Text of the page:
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Open AccessArticle

Lower Serum Zinc Levels in Patients with Multiple Sclerosis Compared to Healthy Controls

Department of Neurology, Otto-von-Guericke-University, 39120 Magdeburg, Germany
Institute of Clinical Chemistry and Pathobiochemistry, Otto-von-Guericke-University, 39120 Magdeburg, Germany
Department for Biometrics and Medical Informatics, Otto-von-Guericke-University, 39120 Magdeburg, Germany
Institute of Molecular and Clinical Immunology, Otto-von-Guericke-University, 39120 Magdeburg, Germany
Author to whom correspondence should be addressed.
Nutrients 2018, 10(8), 967;
Received: 30 June 2018 / Revised: 22 July 2018 / Accepted: 24 July 2018 / Published: 26 July 2018
(This article belongs to the Special Issue Health Effects of Dietary Zinc)
Objective: Diminished blood levels of zinc have been reported to be associated with T-cell-mediated autoimmunity, which has been implicated in multiple sclerosis (MS). We aimed to compare the distribution of serum zinc status in MS patients with that in healthy controls (HCs) and to investigate a potential correlation with clinical state, through analysis of serum zinc concentration in MS patients suffering from different disease subtypes. Methods: Serum zinc concentrations of 133 patients with relapsing (RMS) and 18 patients with the progressive form of MS (PMS), according to the McDonald criteria of 2010, were measured. Clinical status was quantified using the Expanded Disability Status Scale (EDSS). Zinc concentrations were also determined in the sera of 50 HCs, matched for age and sex at a group level. Results: MS patients showed significantly lower zinc concentrations (mean (SD)) than HCs (12.5 (2.1) µmol/L vs. 14.6 (2.3) µmol/L, p < 0.001). In contrast, we did not find any difference between RMS (12.4 (2.0) µmol/L) and PMS (13.0 (3.0) µmol/L) cases (p = 0.8). Patients receiving disease-modifying treatment showed lower mean (SD) serum zinc levels than untreated cases (12.3 (1.9) µmol/L vs. 13.5 (3.2) µmol/L, p < 0.03). Zinc levels were not related to disease duration, EDSS, annual relapse rate, or the median number of relapses. Conclusions: The data suggest that a diagnosis of MS is related to lower serum zinc concentrations than in HCs, and concentrations were lower still under disease-modifying therapy. However, zinc levels did not predict disease subtypes or disability status. View Full-Text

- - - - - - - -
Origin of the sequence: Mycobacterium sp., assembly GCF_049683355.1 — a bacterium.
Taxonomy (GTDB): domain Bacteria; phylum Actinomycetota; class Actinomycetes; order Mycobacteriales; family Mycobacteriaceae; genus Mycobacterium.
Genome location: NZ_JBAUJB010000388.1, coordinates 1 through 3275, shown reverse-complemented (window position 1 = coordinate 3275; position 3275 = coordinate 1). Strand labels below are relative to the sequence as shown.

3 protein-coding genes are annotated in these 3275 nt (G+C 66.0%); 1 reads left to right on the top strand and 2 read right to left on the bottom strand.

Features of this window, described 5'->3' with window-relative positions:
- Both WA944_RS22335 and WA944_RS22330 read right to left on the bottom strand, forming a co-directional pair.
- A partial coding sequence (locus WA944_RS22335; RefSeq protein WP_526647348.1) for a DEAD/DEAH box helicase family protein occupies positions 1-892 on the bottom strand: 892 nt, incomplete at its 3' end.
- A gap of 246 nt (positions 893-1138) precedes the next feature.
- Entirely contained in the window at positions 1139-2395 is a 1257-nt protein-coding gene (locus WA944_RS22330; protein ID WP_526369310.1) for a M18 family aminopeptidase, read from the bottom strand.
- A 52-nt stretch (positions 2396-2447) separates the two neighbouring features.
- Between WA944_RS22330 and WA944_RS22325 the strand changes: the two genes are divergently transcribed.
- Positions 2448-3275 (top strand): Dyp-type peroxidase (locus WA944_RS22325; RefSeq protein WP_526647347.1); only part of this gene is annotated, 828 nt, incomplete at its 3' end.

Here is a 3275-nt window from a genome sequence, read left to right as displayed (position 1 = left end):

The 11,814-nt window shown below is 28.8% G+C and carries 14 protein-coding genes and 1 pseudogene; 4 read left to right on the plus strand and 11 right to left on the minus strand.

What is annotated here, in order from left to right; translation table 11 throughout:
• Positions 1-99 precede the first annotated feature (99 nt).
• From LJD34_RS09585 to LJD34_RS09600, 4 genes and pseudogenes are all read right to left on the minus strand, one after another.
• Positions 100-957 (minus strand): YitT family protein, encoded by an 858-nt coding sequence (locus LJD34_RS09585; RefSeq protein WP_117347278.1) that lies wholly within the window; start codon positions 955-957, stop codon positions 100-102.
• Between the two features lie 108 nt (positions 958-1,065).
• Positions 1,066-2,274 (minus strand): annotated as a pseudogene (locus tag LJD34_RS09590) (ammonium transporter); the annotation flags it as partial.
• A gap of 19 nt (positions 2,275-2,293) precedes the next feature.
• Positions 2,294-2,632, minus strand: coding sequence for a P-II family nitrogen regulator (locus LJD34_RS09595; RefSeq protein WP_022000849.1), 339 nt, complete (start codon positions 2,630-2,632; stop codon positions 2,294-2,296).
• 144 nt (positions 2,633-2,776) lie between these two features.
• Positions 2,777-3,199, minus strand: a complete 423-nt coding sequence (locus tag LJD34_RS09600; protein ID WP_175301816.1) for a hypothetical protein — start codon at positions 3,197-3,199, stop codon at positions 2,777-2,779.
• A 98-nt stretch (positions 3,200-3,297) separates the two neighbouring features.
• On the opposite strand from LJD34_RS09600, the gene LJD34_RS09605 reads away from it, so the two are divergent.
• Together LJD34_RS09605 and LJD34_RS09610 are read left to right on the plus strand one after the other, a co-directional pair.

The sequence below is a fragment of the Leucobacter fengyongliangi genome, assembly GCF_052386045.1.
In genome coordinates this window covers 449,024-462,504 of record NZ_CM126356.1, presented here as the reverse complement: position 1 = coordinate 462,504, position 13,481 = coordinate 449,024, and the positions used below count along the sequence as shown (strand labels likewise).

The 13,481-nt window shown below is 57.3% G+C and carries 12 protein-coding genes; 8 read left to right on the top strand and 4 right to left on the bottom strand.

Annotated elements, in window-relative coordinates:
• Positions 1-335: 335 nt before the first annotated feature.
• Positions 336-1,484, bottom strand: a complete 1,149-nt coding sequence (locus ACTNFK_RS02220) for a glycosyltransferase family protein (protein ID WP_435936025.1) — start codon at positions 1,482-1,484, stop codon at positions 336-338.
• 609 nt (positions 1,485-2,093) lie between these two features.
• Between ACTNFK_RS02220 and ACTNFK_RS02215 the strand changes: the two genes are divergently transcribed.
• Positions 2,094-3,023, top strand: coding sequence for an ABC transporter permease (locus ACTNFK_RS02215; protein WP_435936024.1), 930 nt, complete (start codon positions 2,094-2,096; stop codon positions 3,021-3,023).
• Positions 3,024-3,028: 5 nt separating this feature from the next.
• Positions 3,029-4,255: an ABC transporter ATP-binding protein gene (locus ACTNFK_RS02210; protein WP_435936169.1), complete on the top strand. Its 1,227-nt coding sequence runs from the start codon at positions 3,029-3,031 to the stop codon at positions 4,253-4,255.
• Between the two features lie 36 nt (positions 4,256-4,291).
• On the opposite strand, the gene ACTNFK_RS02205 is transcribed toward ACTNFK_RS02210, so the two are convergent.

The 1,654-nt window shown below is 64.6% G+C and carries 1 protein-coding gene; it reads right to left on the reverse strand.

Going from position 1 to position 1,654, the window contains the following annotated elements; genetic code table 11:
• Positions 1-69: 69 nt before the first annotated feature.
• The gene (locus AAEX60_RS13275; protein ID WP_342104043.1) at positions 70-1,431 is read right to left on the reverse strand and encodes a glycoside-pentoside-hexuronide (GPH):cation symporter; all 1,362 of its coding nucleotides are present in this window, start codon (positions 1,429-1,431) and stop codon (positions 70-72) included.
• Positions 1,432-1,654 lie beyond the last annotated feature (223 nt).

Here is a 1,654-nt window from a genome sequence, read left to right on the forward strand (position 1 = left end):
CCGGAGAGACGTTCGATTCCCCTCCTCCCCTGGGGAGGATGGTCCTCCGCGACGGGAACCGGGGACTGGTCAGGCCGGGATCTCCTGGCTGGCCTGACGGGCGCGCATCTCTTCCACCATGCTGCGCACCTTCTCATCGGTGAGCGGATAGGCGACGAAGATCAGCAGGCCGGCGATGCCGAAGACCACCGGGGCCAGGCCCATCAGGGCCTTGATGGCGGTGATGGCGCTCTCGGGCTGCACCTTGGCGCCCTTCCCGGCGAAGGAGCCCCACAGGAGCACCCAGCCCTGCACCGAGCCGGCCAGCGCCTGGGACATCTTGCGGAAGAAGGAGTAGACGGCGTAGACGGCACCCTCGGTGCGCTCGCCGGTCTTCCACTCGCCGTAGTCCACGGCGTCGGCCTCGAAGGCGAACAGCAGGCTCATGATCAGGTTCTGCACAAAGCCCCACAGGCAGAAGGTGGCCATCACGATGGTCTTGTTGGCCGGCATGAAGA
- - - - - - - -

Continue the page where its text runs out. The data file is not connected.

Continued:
Keywords: multiple sclerosis; zinc; disease-modifying drugs multiple sclerosis; zinc; disease-modifying drugs
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Pawlitzki, M.; Uebelhör, J.; Sweeney-Reed, C.M.; Stephanik, H.; Hoffmann, J.; Lux, A.; Reinhold, D. Lower Serum Zinc Levels in Patients with Multiple Sclerosis Compared to Healthy Controls. Nutrients 2018, 10, 967.

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